February 20, 2012 |
Europe's ailing currency union approved its second bailout for Greece in less than two years, signing off on a $170-billion rescue package early Tuesday after weeks of bickering and rising ill feeling between Athens and other regional capitals. The deal should help ward off the specter of an imminent Greek default, which threatened to occur as early as next month and to throw global markets into turmoil. But the price for Greece is a fresh round of punishing austerity cuts that its parliament approved last week, despite an economy already gutted by previous belt-tightening measures.
February 13, 2012 |
As Europe tries to climb its way out of a debt crisis, the continent's largest and strongest economy, Germany, has pushed its neighbors to reduce budget deficits and pledge to keep long-term public spending under control. But with the Eurozone facing a recession, Germany's insistence on austerity — also known as fiscal consolidation — has drawn criticism from those who subscribe to British economist John Maynard Keynes' formula of increasing public spending during economic slowdowns to spark demand and economic recovery, and then reining in spending during prosperous times.
January 29, 2012 |
Legend has it that when the ancient Athenians defeated the Persians here in 490 BC, a messenger named Pheidippides ran over 25 miles of rough and rocky plains to announce the victory in Athens. "We have won!" he shouted. But then, exhausted, he dropped dead. Today, deeply indebted and nearly bankrupt, Greeks fear a similar fate. It's not because they haven't held up their end of the bargain, Greeks argue, enduring a punishing course of austerity measures to fix the country's disastrous economy.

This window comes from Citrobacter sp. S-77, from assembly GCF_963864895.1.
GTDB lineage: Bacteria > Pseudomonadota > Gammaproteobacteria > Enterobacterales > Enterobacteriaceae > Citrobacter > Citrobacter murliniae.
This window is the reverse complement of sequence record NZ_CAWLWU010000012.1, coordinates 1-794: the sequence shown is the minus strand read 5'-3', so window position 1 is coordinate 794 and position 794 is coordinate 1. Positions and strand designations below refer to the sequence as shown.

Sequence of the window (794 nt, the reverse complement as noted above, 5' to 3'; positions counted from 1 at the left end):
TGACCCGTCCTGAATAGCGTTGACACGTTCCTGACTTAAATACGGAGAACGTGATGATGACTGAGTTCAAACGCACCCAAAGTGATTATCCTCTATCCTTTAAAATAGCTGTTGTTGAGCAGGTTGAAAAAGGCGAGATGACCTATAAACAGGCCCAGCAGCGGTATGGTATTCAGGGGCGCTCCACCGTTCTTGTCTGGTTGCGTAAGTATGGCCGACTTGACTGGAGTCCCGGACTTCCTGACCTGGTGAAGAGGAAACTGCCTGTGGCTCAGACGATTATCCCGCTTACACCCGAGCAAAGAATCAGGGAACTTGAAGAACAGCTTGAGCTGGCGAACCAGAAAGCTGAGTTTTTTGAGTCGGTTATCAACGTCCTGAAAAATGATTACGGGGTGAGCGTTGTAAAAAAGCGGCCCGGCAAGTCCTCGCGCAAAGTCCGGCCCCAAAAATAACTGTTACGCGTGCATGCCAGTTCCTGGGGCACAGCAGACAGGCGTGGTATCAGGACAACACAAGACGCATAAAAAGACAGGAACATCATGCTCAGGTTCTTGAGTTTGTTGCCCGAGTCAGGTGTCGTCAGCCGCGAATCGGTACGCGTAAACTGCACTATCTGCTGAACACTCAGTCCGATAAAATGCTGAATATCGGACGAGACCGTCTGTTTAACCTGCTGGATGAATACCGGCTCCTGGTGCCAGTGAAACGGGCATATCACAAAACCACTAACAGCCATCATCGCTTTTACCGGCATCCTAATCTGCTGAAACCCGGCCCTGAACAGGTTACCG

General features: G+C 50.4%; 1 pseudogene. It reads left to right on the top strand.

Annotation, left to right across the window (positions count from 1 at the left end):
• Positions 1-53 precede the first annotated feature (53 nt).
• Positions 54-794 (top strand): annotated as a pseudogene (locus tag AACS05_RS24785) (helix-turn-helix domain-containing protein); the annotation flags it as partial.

January 22, 2012 |
Considering how many of his friends are unemployed, electrician Javier Ramirez felt like he'd hit the jackpot when his company scored a contract for government buildings here in Spain's sprawling capital. He gets paid by the hour, and rewiring 250-year-old marble halls is a formidable job that should feed his family for years. The problem is, Ramirez worked only about half of last month, and the time off wasn't his choice. It was courtesy of Spain's slate of religious and municipal holidays — a generous 14 per year, 40% more than in the United States — and a beloved little tradition called the puente , or "bridge.
December 11, 2011 |
Republican presidential candidate Mitt Romney has faced criticism over the years for being too guarded and impersonal on the campaign trail. But on Sunday afternoon in Hudson, N.H., prompted by a voter who asked him to share an experience that had changed his world view, he opened up about how his experience as a Mormon missionary in France had given him an appreciation for the privileges of his upbringing. Romney - a wealthy former business consultant who has been under fire for offering rival Rick Perry a $10,000 bet in Saturday night's debate - noted that he had grown up "with a great deal of affluence" as the son of an auto executive who became Michigan's three-term governor.
December 10, 2011 |